THE NEW order has brought a new vocabulary. One of the principal words is "declinist." That's somebody who thinks the vainglorious days of "We're Number One" are over for Uncle Sam.
The new order began with the fall of the Berlin Wall. That's when Eastern Europe realized that Mikhail Gorbachev had meant every word of his remarkable anti-force, anit-war speech to the United Nations in 1988, a speech that sounded utopian at the time. And Europe's wonderful dawning, the corollary went, meant evening for American domination. A resurgent Germany would own Europe; we would be reduced to a supporting role. We would have to share the rest of Asia with China and Japan.
But along came the Persian Gulf crisis, which has swamped everything. And it is being used by both pro- and anti-declinists as proof of their differing contentions. An Italian daily, La Repubblica, recently thrashed Washington Post columnist and political writer David Broder for writing in September that Washington is no longer the center of the universe.
Only the president of the United States, the newspaper said in its lead story on page one, could have rallied world opinion against Saddam Hussein, could have mobilized the troops for Operation Desert Shield. America is still running the world, said La Repubblica, and thank God.
At a press conference here this last week, several foreign-policy experts experts tried to reach a conclusion -- and failed. They were gathered to launch a book called "Sea-Changes," a collection of essays which, as the title suggests, is based on the proposition that it's a new world out there.
But Robert Tucker, a professor emeritus at Johns Hopkins, said he couldn't figure out if the Gulf crisis was "the last act of an old drama or the first act of a new one."
Ronald Steel, the biographer of Walter Lippmann, said that superpowers do not go around the world with a tin cup -- a reference to a recent money-raising campaign undertaken by Secretary of State James A. Baker III and Treasury Secretary Nicholas Brady.
But Miles Kahler, of the University of California at San Diego, said he thought it was perfectly appropriate for us, in our new multilateralist role, to seek financial help from our allies. Tucker, however, thought that despite the remarkable and significant United Nations endorsement of our action, we were being essentially as unilateral as before.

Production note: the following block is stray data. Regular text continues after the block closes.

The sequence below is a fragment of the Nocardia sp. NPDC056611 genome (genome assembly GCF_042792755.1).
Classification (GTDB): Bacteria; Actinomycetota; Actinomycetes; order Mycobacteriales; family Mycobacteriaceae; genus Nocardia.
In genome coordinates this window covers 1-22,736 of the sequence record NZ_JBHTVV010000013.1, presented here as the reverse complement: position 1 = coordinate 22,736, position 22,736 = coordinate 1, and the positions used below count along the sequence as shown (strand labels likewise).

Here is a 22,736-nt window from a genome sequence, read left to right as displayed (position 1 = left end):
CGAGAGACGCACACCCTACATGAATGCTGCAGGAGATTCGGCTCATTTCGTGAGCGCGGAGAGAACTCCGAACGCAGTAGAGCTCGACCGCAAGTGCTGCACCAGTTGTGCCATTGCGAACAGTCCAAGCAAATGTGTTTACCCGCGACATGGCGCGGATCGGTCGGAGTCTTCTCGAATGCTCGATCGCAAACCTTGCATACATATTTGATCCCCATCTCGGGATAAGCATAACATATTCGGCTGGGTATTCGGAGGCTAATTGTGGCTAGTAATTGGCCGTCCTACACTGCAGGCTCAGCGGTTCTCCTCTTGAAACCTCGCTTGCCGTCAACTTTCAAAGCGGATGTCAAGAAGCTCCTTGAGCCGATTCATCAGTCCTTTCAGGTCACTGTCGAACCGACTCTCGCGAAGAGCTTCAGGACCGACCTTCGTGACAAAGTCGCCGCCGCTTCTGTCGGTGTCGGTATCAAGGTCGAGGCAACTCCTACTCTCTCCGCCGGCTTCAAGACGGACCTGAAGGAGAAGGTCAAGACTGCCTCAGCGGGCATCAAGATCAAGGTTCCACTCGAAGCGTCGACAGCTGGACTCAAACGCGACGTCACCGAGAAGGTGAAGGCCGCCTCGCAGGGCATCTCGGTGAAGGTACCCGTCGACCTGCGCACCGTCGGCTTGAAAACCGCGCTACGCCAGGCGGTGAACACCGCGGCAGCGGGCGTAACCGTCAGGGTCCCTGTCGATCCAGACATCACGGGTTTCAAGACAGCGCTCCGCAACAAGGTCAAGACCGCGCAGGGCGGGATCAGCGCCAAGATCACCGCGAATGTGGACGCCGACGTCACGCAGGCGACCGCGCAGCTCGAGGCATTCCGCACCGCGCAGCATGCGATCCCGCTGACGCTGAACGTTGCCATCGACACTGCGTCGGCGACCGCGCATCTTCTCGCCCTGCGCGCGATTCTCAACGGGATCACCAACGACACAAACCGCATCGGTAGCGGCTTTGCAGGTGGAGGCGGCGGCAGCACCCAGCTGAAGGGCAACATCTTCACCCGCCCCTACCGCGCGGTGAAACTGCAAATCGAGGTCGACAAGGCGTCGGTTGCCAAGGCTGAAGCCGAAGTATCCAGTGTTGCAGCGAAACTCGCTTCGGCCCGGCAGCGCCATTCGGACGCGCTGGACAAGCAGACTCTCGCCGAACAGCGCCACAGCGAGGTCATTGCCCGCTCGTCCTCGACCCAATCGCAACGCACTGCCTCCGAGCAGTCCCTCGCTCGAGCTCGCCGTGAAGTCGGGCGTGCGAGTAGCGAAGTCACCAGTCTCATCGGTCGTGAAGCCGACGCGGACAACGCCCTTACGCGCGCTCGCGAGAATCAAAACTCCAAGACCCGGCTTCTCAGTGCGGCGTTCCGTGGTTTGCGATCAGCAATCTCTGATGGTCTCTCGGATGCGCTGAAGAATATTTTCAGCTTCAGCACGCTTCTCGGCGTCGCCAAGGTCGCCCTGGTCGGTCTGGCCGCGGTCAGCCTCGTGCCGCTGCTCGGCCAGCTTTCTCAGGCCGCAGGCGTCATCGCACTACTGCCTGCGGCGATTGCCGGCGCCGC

Our absorption in the Gulf has, of course, drained off attention and resources from the struggling new countries that have just emerged from the long totalitarian night and are trying to change their economies, their institutions and even their people. What may affect them more than the Gulf crisis is West Germany's total and expensive preoccupation with playing Professor Higgins to its ragamuffin relation from the East.
Germany was the only European country with the wherewithal to support weak new democracies. But its largest disbursement was $8 billion to the Soviets for "relocation" of Soviet soldiers heading back home. It was widely interpreted as a bribe to purchase Soviet acquiescence in unification. The country that lost 27 million people to the Nazi onslaught required some persuasion. But that was a one-time deal. And now the business of westernizing the East, with its rusting factories and non-functioning economy, will drain off even Berlin's considerable funds. The cost of becoming one nation could be a trillion dollars.
Now the former satellites can look only to us, and we have to pass with averted eyes. The evolution of Poland, Hungary, Czechoslovakia, Romania, Bulgaria and Albania will have to be accomplished with no more help from us than volunteers or businessmen can provide.
If it's a different world, Saddam Hussein has inadvertently reminded us how little we have changed. His bold invasion of Kuwait is a throwback to the bad old days and brings back specters of gas lines. But we learned nothing from the inconveniences and deprivations of 1973 and 1979. We love gasoline, we love automobiles. We don't want to change. We would rather fight than switch.
In this attitude, we are not discouraged by our government. Has anyone heard George Bush talk about conservation? Has anyone in the Department of Energy suggested an all-out drive to find alternate sources of energy so that we are not dependent on the world's most volatile area for fuel to run our cars and our industry.
Has anyone heard a suggestion that we try to convert to natural gas or methanol? Have we heard any calls for stepped-up research on solar energy?
No. Walls can fall, the "Ode to Joy" can be heard at the Brandenburg Gate, but we have sent 150,000 Americans to the Saudi desert so that we will not have to change our ways. Talk about heads in the sand! Talk about decline!
Mary McGrory is a Washington Post columnist.